2022 Buyer’s Guide: Power Meters

Many triathletes have become addicted to their power numbers. While the number of watts you produce while pedalling isn’t the only thing that determines your performance, once you add a power meter to your equipment mix, it is an easily measured data point that can help you track your training, so you know when you’re working hard (and possibly too hard) and track your progress. You can also analyze your power data to improve your pedaling technique. All of which has made power measurement an integral part of many people’s training. There are lots of options available these days – some like the ease of pedal-based power meters that are easy to transfer from one bike to another, while others might opt ​​for a crank-based system – many high-end bikes will come pre- installed with one. Both options can provide accurate data and lots of measurement options.

Garmin Rally RK200

$1,430

Garmin revamped its power meter pedals last year with the launch of the Rally, and the new versions have been a hit, offering accurate power and cadence data, along with advanced cycling dynamics that include left/ right balance, power phase and much more. The pedals offer left and right metrics independently so you can really dial in the specifics to improve your pedaling technique. With ANT+ and Bluetooth connectivity, you’ll easily connect the Rally pedals to any computer or watch. We reviewed the RK200 (Road, Keo, with the 200 designating dual-sensing pedals – there are single sensing options available as well which can later be upgraded), and the set-up was a breeze. At 326 g you’re not adding much weight to your set up and you get 120 hours of battery life – there’s a new threaded metal cap that provides ample protection and also ensures it’s easy to replace the battery when needed.

4iii Precision Pro Dual

From $780

These Canadian-made power meters use Strain Gauge technology to provide accurate and reliable power information. You get ANT+ and Bluetooth Smart connectivity so set up on a variety of head units is easy, and once you are going there’s lots of information to help you get the most out of your training and racing. In addition to accurate power numbers, you get metrics like left/ right balance, pedal smoothness and torque effectiveness. You can either get your Precision Pro pre-installed on a Shimano crankset, or look at a factory install to your own set.

Quarq SRAM Red AXS

US$1,291

You get lots of different gear ratio options thanks to SRAM’s various crank and cassette combinations, all attached to the Quarq spider-based power meter that provides detailed information and pedalling dynamics including left/ right balance. Quarq’s DZero power measurement technology is full-integrated into the crankset, so whether you’re using the AXS 2X or 1X chainrings, you’ll get extremely accurate pedalling numbers – to 1.5 per cent – ​​all in a lightweight, durable package.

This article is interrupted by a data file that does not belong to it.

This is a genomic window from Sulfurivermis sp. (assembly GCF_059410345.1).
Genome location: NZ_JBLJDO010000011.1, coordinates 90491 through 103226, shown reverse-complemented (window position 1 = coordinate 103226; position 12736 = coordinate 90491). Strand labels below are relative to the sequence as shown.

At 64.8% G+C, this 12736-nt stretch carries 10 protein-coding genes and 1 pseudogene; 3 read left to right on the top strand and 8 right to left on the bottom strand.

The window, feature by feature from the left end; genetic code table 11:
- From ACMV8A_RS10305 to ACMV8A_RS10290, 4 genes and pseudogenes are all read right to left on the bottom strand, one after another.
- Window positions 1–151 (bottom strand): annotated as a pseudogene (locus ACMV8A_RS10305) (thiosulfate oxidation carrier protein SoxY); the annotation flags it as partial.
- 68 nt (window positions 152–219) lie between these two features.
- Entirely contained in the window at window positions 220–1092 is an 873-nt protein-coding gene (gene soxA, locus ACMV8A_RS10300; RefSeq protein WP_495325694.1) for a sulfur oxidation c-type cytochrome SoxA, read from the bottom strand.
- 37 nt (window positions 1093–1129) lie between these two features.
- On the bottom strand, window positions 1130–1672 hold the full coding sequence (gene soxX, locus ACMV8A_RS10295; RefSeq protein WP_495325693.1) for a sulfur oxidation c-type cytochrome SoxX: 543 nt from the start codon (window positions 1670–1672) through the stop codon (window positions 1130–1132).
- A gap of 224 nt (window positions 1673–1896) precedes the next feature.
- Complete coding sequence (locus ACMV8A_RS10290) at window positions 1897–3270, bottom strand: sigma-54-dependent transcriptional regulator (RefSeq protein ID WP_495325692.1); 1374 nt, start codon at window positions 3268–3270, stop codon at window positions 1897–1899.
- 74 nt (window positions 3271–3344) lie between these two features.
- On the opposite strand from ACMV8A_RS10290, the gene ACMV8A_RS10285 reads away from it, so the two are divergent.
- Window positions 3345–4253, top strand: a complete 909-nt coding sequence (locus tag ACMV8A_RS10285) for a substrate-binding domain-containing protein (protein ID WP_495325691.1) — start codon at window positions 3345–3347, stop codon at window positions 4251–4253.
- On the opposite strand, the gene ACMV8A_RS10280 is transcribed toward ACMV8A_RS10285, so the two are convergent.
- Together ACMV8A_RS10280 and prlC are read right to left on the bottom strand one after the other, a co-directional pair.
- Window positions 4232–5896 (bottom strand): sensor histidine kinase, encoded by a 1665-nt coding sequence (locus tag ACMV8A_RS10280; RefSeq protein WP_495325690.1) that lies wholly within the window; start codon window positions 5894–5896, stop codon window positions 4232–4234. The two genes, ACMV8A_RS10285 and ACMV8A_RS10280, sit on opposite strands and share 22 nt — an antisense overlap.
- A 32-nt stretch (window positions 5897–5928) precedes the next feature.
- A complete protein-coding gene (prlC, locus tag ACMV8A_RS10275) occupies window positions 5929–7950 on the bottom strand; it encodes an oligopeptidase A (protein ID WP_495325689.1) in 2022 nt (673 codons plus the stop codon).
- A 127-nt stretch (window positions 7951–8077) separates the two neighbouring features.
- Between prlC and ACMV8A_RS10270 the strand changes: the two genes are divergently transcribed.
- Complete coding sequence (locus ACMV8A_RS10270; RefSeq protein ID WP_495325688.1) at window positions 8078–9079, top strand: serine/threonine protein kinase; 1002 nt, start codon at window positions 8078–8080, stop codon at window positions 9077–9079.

FSA PowerBox Carbon

$1,600

Thanks to the P2M convertible spider design, the PowerBox Carbon power meter provides 2 per cent accuracy and multiple chainring options so you can dial in just the right set up for your riding style. The lightweight hollow carbon cranks connect to your head unit via Bluetooth Smart or ANT+, and once you’re connected you can get your power information including left/ right balance. You do need to upgrade the package for pedal smoothness info, though.

Favero Assioma Duo

US$753

This pedal-based sysem is easy to move from one bike to another and provides accurate data along with dynamic cycling information including total power, left/ right balance, torque effectiveness and pedal smoothness to allow you to analyze your technique and even how your position on the bike affects performance. The pedals are ANT+ and Bluetooth compatible, and use an integrated rechargeable battery that provides 50 hours of use.

Shimano Ultegra Hollowtech II

$1,440

Shimano’s Hollowtech II technology provides a rigid, lightweight crank that will ensure all the power your creating will go into moving forward, while also allowing you to track all that power data, too. Shimano’s Ultegra version provides all the accuracy and precision of its more expensive Dura Ace option in a more affordable package. You get dual-sided power data accurate to within 2 per cent. There’s ANT+ and Bluetooth connectivity, while the rechargeable battery provides 300 hours (or more) of battery life.

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